We have just completed nine days at altitude in South America, including Quito, Sacred Valley, Machu Picchu, Cusco and Lake Titicaca. The highest altitude we experienced was 4,300 plus metres above sea level. Our group of 24 ranged in age from late 50s to late 70s and many of them experienced varying degrees of altitude sickness. We left Australia with altitude sickness tablets, but after speaking at length on the subject with the South American Rep of our tour company, I decided to take her advice and try to do without them. She said that every day at altitude, take one aspirin in the morning and drink small sips of water all the time, and breathe through your nose and exhale through your mouth. I did this and I was fine. The first day we climbed up a high Inca ruin at Ollayantambo, I felt a bit breathless, but we took it very slowly, I controlled my breathing (no panting through my mouth) and sipped water and I was fine. The hotels in these areas all have oxygen on demand so don't be afraid to ask for it if you need it.
Thanks for sharing this info! Did you acclimatise gradually? What altitude did you start off at? I think not ascending too quickly is a key factor.
It's interesting that altitude sickness seems to be very random in terms of who it affects. I read that it's similar to allergic reactions in that there is seemingly no rhyme or reason why it would affect one person and not another; age, health and fitness does not seem to have any bearing on it.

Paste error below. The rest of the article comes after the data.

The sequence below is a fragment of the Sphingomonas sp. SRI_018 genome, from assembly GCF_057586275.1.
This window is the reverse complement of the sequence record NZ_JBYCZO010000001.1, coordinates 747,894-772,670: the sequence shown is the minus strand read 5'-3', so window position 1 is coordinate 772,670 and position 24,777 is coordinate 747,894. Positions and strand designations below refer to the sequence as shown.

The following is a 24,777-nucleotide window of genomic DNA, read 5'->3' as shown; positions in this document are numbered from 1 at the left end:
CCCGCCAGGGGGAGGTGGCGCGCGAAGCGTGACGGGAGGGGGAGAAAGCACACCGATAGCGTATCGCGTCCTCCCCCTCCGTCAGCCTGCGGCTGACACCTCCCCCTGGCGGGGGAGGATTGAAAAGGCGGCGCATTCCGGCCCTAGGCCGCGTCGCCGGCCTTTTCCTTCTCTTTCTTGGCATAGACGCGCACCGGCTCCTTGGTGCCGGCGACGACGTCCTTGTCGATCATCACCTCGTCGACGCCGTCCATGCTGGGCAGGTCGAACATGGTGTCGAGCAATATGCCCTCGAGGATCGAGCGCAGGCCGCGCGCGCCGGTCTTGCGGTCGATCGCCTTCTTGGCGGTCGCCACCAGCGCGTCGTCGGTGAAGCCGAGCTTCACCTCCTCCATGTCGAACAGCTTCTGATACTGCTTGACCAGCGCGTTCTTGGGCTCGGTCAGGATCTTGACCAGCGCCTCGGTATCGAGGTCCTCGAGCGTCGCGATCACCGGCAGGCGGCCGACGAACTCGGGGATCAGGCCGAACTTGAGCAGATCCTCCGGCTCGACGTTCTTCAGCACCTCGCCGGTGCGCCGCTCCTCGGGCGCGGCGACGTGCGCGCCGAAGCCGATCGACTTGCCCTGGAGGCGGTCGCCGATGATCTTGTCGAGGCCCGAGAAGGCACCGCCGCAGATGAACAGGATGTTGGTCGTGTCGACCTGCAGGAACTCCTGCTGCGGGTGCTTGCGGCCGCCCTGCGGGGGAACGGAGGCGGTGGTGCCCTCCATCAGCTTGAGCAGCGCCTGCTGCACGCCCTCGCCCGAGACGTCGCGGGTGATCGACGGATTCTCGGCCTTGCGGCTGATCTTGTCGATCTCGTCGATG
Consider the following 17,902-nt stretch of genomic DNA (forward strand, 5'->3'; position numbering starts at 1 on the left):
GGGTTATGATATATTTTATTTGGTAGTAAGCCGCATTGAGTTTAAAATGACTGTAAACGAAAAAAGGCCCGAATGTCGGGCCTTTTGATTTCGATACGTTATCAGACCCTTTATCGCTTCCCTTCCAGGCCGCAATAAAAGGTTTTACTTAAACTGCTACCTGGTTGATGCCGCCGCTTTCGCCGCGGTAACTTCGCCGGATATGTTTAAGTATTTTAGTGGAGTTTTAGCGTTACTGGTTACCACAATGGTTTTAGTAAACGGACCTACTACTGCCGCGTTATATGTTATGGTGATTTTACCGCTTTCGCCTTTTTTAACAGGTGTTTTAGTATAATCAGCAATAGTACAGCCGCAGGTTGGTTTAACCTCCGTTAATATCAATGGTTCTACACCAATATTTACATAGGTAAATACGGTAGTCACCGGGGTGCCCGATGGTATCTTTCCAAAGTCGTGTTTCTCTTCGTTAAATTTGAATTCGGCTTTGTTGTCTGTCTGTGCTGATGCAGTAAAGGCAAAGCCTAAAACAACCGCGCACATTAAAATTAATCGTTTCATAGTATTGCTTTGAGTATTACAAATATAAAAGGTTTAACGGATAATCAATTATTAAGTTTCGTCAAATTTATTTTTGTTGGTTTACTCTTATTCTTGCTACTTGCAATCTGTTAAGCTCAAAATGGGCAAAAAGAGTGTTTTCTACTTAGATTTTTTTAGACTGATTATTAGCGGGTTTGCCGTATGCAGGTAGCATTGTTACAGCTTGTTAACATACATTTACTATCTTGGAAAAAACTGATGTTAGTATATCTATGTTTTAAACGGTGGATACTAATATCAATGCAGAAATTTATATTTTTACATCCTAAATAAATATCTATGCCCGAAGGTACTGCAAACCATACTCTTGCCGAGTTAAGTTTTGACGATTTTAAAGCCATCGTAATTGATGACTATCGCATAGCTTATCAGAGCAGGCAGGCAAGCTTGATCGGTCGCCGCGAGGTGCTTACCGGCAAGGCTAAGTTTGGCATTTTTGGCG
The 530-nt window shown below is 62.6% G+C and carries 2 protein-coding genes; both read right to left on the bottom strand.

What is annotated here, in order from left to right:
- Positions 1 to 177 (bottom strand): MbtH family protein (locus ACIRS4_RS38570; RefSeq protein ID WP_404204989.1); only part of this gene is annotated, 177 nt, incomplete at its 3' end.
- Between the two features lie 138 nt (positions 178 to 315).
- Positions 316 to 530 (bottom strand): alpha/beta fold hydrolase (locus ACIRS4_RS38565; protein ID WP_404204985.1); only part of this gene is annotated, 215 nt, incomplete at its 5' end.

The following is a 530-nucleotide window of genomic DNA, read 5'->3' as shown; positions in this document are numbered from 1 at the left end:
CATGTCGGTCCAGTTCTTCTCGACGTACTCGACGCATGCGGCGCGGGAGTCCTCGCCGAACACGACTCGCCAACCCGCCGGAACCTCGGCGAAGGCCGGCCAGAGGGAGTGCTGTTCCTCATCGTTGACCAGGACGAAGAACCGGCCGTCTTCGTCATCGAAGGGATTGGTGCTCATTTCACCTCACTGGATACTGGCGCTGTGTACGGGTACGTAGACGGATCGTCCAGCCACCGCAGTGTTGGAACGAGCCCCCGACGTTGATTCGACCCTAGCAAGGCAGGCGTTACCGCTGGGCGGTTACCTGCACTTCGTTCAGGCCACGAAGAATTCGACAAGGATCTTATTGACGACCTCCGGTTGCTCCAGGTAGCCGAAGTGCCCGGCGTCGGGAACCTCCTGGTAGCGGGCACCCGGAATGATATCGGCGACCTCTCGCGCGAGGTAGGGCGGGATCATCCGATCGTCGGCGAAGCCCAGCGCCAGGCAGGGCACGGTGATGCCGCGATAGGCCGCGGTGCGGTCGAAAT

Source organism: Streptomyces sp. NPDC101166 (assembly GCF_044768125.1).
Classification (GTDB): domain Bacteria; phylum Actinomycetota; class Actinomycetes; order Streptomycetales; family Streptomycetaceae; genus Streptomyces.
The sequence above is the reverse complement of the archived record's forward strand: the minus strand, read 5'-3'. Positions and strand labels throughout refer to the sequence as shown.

I flew into Bogotá last year which is around 2800m above sea level and felt no ill affects during the few days I was there, but I did notice being slightly more breathless than normal after running up a flight of stairs!
[ Edit: Edited on 11-Apr-2015, at 09:42 by bex76 ]
We started in Quito, 2820 metres and were there for six days. I didn't have much appetite but didn't realise that this was a symptom of altitude sickness. I just thought that I had been away from home for long enough and my stomach was going on strike! Then three days in the Galapagos, then three days in the Amazon, then Lima and onto Sacred Valley, 2792 metres for three days, then Machu Picchu, 2430 metres for one night, then Cuzco, 3400 metres for three days, and then Lake Titicaca, over 4000 metres. On the way to Lake Titicaca, we stopped at Asociacion de Artesanos 4319 metres. Yes, the trick is ascending gradually, however take it easy, and don't do anything too quickly.
Our guide told us that younger people seem to suffer more. Maybe it's because they don't slow themselves down sufficiently.